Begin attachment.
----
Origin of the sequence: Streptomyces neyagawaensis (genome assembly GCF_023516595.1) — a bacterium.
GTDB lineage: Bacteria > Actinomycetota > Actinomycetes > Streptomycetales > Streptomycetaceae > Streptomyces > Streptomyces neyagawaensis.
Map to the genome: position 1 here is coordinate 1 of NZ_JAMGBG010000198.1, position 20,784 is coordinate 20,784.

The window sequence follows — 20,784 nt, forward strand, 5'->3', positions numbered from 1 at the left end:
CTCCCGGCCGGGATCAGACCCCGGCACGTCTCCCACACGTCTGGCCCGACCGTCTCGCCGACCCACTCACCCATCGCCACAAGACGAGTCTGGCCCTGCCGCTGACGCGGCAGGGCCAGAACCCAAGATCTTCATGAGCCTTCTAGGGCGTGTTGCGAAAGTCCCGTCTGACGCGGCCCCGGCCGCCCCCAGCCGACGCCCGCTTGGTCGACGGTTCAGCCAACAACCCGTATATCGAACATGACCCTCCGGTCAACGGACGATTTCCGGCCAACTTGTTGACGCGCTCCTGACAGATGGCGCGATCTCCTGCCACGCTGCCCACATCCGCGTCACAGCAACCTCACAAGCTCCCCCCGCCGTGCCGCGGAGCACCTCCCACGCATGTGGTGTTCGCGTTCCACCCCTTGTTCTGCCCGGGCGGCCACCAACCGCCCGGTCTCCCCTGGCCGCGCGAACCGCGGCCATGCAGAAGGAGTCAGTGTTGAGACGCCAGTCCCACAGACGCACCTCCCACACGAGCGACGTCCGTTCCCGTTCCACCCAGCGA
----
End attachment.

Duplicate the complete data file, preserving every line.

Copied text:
Origin of the sequence: Streptomyces neyagawaensis (genome assembly GCF_023516595.1) — a bacterium.
GTDB lineage: Bacteria > Actinomycetota > Actinomycetes > Streptomycetales > Streptomycetaceae > Streptomyces > Streptomyces neyagawaensis.
Map to the genome: position 1 here is coordinate 1 of NZ_JAMGBG010000198.1, position 20,784 is coordinate 20,784.

The window sequence follows — 20,784 nt, forward strand, 5'->3', positions numbered from 1 at the left end:
CTCCCGGCCGGGATCAGACCCCGGCACGTCTCCCACACGTCTGGCCCGACCGTCTCGCCGACCCACTCACCCATCGCCACAAGACGAGTCTGGCCCTGCCGCTGACGCGGCAGGGCCAGAACCCAAGATCTTCATGAGCCTTCTAGGGCGTGTTGCGAAAGTCCCGTCTGACGCGGCCCCGGCCGCCCCCAGCCGACGCCCGCTTGGTCGACGGTTCAGCCAACAACCCGTATATCGAACATGACCCTCCGGTCAACGGACGATTTCCGGCCAACTTGTTGACGCGCTCCTGACAGATGGCGCGATCTCCTGCCACGCTGCCCACATCCGCGTCACAGCAACCTCACAAGCTCCCCCCGCCGTGCCGCGGAGCACCTCCCACGCATGTGGTGTTCGCGTTCCACCCCTTGTTCTGCCCGGGCGGCCACCAACCGCCCGGTCTCCCCTGGCCGCGCGAACCGCGGCCATGCAGAAGGAGTCAGTGTTGAGACGCCAGTCCCACAGACGCACCTCCCACACGAGCGACGTCCGTTCCCGTTCCACCCAGCGA